Snowmass reaps 66 inches of snow over last 13 days
It snowed 11 out of the past 12 days as of Wednesday. In the minds of many skiers, the best of the snow came on the last day.
Snowmass and Aspen Mountain reported 11 inches of snow over the past 24 hours as of 5 a.m. Wednesday. Aspen Highlands reported nine inches and Buttermilk collected seven.
The latest surge was different because temperatures dropped into the teens so Mother Nature bestowed the slopes with a lighter load. Some skiers and snowboarders were calling it the best day of the season Wednesday.
Longtime Aspen resident Randy Woods skied Snowmass and got first tracks on Elk Camp, High Alpine and a run on Sheer Bliss. He said it was best ski day he’s had in five years.
“It was an epic, epic day,” Woods said.
It snowed the first four days of March and seven of eight of the last days of February, according to Aspen Skiing Co.’s records. Snowmass picked up 37 inches of snow in March while Aspen Highlands raked in 30 inches and Aspen Mountain collected 27 inches, according to Skico spokesman Jeff Hanle. Buttermilk recorded 18 inches.
Snowmass got a direct powder hit with 10 inches Sunday and another 11 inches reported Wednesday.
The last eight days of February were nearly as prolific. Snowmass collected 29 inches from Feb. 21 through the end of the month; Aspen Mountain 23; Aspen Highlands 20, although the snow measuring system experienced some difficulties; and Buttermilk collected 19 inches.
All told, it has snowed 66 inches on Snowmass over the past two weeks.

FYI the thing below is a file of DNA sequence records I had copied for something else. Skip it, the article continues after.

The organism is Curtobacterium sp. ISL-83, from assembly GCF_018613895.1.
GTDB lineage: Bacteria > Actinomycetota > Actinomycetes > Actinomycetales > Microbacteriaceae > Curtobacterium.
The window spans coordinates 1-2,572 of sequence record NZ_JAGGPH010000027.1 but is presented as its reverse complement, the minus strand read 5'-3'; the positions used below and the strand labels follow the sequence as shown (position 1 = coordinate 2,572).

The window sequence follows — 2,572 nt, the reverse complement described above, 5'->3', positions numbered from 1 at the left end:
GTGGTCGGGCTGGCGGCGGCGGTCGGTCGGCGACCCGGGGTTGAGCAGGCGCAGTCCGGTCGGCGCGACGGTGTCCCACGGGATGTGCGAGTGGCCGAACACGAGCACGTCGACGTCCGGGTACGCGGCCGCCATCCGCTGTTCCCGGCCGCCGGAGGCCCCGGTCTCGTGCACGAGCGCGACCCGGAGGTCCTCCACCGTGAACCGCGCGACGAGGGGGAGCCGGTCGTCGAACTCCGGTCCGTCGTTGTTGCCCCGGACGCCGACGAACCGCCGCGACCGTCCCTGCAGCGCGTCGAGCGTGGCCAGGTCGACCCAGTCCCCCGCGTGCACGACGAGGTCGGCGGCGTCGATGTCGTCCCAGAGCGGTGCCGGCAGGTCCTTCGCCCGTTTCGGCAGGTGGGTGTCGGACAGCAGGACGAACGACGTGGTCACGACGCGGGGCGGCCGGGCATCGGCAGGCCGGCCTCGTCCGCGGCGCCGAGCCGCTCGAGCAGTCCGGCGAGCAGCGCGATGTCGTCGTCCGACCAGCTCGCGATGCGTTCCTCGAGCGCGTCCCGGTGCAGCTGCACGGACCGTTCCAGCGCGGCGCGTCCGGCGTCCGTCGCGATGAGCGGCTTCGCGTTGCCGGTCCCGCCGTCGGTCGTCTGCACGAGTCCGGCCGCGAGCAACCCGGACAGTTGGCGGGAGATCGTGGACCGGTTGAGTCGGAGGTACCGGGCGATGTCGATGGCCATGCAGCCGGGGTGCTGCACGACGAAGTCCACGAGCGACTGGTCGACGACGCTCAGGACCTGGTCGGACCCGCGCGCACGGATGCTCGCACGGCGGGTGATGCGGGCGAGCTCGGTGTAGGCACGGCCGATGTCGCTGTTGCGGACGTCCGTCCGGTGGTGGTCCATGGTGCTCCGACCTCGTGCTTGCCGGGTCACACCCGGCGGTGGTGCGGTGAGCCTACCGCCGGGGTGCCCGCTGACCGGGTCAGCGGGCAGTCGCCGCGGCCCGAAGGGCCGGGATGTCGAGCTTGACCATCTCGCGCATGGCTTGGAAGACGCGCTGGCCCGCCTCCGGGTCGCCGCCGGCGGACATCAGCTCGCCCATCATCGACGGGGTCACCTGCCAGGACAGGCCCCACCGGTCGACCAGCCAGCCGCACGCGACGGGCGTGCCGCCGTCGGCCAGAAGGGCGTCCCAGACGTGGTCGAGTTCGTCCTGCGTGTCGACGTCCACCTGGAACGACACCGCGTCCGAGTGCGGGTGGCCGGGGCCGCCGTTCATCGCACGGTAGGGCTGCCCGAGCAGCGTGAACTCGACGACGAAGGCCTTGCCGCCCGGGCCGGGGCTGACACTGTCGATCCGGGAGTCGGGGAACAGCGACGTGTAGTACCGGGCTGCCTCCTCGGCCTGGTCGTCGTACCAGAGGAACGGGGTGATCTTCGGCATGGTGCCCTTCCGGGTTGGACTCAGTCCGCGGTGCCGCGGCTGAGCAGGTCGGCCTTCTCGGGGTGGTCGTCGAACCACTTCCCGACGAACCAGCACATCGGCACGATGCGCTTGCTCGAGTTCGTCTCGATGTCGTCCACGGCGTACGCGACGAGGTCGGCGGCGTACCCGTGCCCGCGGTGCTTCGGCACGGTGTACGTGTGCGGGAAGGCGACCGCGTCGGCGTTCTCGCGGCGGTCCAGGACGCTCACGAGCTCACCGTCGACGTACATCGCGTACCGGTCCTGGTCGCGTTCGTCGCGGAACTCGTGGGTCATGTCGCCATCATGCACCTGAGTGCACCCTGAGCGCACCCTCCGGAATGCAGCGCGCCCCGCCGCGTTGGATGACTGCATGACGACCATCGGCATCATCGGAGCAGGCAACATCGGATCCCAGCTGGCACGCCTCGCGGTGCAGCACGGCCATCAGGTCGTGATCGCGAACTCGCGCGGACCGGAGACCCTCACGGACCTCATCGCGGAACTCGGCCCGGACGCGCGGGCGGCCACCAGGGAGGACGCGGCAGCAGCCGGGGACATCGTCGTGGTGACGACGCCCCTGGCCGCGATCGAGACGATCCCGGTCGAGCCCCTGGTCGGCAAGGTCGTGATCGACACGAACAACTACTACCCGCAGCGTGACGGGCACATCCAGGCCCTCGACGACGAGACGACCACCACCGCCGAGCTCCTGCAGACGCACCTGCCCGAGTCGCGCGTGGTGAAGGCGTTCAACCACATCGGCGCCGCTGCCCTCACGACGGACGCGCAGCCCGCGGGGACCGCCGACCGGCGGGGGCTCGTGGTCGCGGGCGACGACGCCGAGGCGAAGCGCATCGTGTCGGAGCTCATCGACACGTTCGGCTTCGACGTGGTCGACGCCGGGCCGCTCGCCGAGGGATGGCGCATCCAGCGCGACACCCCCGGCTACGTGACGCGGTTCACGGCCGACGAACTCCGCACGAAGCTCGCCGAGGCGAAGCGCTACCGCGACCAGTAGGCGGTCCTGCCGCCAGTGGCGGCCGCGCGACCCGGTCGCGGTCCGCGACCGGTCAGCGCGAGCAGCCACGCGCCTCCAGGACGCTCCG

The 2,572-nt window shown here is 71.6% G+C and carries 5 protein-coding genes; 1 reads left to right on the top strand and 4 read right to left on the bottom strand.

“It was well timed before the spring break crowds,” Hanle said. “It sets us up well for the rest of the season.”
The prolific period followed a six-week drought. January snowfall was 20 percent of average, according to Skico’s records. February didn’t start off much better. Then, kapow!
All the fresh, new snow falling on the old, weak base layer has created dangerous avalanche conditions. An avalanche warning is in effect for the Aspen zone until at least 10 a.m. today, according to the Colorado Avalanche Information Center.
Avalanche conditions were rated “high” (four out of five ratings) above and near treeline and “considerable” (third out of five ratings) below treeline, the center said.
Blase Reardon, the forecaster for the Aspen zone, wrote that backcountry travel wasn’t recommended Wednesday because of the danger.
“Powerful southwesterly winds moved this snow around at upper elevations Sunday and Monday,” Reardon’s forecast said. “Numerous natural avalanches have occurred, the largest on northerly and easterly slopes where the wind-blown snow formed wide slabs. You are very likely to trigger avalanches (Wednesday) on all steep slopes. That includes slopes accessed from ski areas. Even small slopes and gullies can produce surprisingly dangerous avalanches.”
An avalanche proved fatal early in the storm cycle. Marty Gancsos was killed outside the western boundary of Aspen Mountain on Feb. 23 when he was caught in a slide.
Reardon wrote Wednesday that the avalanche danger was particularly high in the upper Crystal River Valley, where six feet of snow had fallen in about one week.
The two-week storm surge has done wonders for the ski area snow bases. Snowmass went from a 41-inch base at the mountaintop on Jan. 24 to 81 inches Wednesday. Aspen Mountain went from 32 inches at the top on Jan. 24 to 59 inches six weeks later. Highlands went from 50 inches to 85 inches. Buttermilk climbed from 28 inches at the top to 46 inches.
If another dry spell occurs, the consequences won’t be so drastic now. “Regardless, we’re looking good,” Hanle said.
Snowmass Sun Editor Jill Beathard contributed to this report.
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